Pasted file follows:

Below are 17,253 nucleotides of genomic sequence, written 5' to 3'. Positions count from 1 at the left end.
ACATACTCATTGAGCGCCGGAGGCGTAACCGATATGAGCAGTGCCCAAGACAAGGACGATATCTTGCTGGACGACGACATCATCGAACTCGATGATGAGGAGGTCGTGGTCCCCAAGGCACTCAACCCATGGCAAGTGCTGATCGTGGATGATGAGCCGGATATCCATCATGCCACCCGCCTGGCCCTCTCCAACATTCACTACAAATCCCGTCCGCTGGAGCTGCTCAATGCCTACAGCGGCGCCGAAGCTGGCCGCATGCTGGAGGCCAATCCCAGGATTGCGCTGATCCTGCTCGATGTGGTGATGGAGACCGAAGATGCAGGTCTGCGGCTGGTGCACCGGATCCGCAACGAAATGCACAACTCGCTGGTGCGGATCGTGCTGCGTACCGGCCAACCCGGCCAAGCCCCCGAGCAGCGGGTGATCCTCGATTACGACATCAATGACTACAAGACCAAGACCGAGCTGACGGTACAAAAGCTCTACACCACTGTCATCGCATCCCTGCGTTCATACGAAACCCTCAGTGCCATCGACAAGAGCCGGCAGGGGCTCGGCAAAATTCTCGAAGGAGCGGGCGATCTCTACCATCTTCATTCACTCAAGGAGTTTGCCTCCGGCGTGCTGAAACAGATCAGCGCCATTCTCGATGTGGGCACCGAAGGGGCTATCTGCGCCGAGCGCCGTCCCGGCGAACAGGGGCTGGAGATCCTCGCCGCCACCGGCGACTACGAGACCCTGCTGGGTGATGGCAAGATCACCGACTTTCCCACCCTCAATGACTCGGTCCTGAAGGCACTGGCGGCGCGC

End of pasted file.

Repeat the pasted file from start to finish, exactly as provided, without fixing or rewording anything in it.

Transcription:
Below are 17,253 nucleotides of genomic sequence, written 5' to 3'. Positions count from 1 at the left end.
ACATACTCATTGAGCGCCGGAGGCGTAACCGATATGAGCAGTGCCCAAGACAAGGACGATATCTTGCTGGACGACGACATCATCGAACTCGATGATGAGGAGGTCGTGGTCCCCAAGGCACTCAACCCATGGCAAGTGCTGATCGTGGATGATGAGCCGGATATCCATCATGCCACCCGCCTGGCCCTCTCCAACATTCACTACAAATCCCGTCCGCTGGAGCTGCTCAATGCCTACAGCGGCGCCGAAGCTGGCCGCATGCTGGAGGCCAATCCCAGGATTGCGCTGATCCTGCTCGATGTGGTGATGGAGACCGAAGATGCAGGTCTGCGGCTGGTGCACCGGATCCGCAACGAAATGCACAACTCGCTGGTGCGGATCGTGCTGCGTACCGGCCAACCCGGCCAAGCCCCCGAGCAGCGGGTGATCCTCGATTACGACATCAATGACTACAAGACCAAGACCGAGCTGACGGTACAAAAGCTCTACACCACTGTCATCGCATCCCTGCGTTCATACGAAACCCTCAGTGCCATCGACAAGAGCCGGCAGGGGCTCGGCAAAATTCTCGAAGGAGCGGGCGATCTCTACCATCTTCATTCACTCAAGGAGTTTGCCTCCGGCGTGCTGAAACAGATCAGCGCCATTCTCGATGTGGGCACCGAAGGGGCTATCTGCGCCGAGCGCCGTCCCGGCGAACAGGGGCTGGAGATCCTCGCCGCCACCGGCGACTACGAGACCCTGCTGGGTGATGGCAAGATCACCGACTTTCCCACCCTCAATGACTCGGTCCTGAAGGCACTGGCGGCGCGC